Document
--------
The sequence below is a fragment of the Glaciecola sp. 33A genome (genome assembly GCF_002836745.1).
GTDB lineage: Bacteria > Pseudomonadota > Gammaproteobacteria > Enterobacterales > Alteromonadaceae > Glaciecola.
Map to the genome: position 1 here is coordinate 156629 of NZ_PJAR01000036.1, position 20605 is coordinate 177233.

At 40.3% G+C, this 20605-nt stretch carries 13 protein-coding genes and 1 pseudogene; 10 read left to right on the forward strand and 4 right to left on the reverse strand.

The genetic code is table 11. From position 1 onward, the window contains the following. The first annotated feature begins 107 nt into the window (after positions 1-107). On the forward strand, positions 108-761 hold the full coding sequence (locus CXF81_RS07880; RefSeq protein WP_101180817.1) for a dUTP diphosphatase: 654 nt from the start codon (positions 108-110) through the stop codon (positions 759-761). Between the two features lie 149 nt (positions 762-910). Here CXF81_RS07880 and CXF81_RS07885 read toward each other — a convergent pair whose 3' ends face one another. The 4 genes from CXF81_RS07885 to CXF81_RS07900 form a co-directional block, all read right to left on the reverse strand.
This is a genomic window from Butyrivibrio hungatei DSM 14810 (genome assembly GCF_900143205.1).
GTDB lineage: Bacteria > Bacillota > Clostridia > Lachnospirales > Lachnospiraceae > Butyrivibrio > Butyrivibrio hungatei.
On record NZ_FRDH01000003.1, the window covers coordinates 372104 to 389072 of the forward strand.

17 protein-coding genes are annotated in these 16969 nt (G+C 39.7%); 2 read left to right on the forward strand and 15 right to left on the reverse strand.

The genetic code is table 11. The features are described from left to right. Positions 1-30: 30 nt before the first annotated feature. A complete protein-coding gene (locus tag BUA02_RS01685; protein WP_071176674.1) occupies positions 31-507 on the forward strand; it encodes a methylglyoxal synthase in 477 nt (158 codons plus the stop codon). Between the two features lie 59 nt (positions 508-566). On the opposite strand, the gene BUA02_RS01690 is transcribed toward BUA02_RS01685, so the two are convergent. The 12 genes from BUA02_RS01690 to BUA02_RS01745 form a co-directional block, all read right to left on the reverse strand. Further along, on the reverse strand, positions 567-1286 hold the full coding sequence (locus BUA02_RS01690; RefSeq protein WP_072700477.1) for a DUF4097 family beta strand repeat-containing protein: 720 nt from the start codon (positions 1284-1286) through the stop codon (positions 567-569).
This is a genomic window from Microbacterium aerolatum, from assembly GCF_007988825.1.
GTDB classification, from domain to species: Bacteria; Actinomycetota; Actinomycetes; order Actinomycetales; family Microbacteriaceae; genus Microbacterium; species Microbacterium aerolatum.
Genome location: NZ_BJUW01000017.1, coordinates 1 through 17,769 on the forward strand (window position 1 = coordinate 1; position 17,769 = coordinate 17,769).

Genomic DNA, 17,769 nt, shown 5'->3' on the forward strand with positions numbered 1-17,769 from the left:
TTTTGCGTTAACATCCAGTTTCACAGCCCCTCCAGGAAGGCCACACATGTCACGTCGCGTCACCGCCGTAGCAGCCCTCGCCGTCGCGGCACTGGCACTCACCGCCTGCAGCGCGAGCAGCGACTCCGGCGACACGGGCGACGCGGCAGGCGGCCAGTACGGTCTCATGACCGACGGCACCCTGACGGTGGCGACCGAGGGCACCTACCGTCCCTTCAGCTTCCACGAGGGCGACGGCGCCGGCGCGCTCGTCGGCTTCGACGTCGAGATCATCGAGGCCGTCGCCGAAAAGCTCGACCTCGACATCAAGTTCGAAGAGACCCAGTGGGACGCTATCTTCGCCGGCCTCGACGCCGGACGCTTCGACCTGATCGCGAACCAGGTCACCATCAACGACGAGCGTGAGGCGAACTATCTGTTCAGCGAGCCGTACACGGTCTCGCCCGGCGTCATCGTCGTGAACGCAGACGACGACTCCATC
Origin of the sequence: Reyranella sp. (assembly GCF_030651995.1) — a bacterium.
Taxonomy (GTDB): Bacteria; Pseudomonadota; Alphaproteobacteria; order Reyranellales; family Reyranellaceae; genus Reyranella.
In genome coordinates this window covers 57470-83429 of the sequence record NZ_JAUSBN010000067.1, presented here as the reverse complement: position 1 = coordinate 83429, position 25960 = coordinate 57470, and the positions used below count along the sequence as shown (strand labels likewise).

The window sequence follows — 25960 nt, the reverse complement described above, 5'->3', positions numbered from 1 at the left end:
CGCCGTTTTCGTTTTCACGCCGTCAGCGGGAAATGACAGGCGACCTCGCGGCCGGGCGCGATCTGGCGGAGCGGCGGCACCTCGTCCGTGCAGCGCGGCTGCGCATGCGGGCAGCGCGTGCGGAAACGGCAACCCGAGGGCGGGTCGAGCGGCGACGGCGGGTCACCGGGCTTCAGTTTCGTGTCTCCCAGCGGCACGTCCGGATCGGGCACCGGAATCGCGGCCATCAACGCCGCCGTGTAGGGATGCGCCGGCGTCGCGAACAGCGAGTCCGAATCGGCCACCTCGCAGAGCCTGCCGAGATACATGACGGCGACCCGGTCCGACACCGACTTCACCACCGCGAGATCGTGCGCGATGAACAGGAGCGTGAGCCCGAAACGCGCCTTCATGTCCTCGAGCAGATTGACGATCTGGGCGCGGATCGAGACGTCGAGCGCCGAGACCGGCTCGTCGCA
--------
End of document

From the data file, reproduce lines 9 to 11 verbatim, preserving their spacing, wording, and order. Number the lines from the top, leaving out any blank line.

17 protein-coding genes are annotated in these 16969 nt (G+C 39.7%); 2 read left to right on the forward strand and 15 right to left on the reverse strand.

The genetic code is table 11. The features are described from left to right. Positions 1-30: 30 nt before the first annotated feature. A complete protein-coding gene (locus tag BUA02_RS01685; protein WP_071176674.1) occupies positions 31-507 on the forward strand; it encodes a methylglyoxal synthase in 477 nt (158 codons plus the stop codon). Between the two features lie 59 nt (positions 508-566). On the opposite strand, the gene BUA02_RS01690 is transcribed toward BUA02_RS01685, so the two are convergent. The 12 genes from BUA02_RS01690 to BUA02_RS01745 form a co-directional block, all read right to left on the reverse strand. Further along, on the reverse strand, positions 567-1286 hold the full coding sequence (locus BUA02_RS01690; RefSeq protein WP_072700477.1) for a DUF4097 family beta strand repeat-containing protein: 720 nt from the start codon (positions 1284-1286) through the stop codon (positions 567-569).
This is a genomic window from Microbacterium aerolatum, from assembly GCF_007988825.1.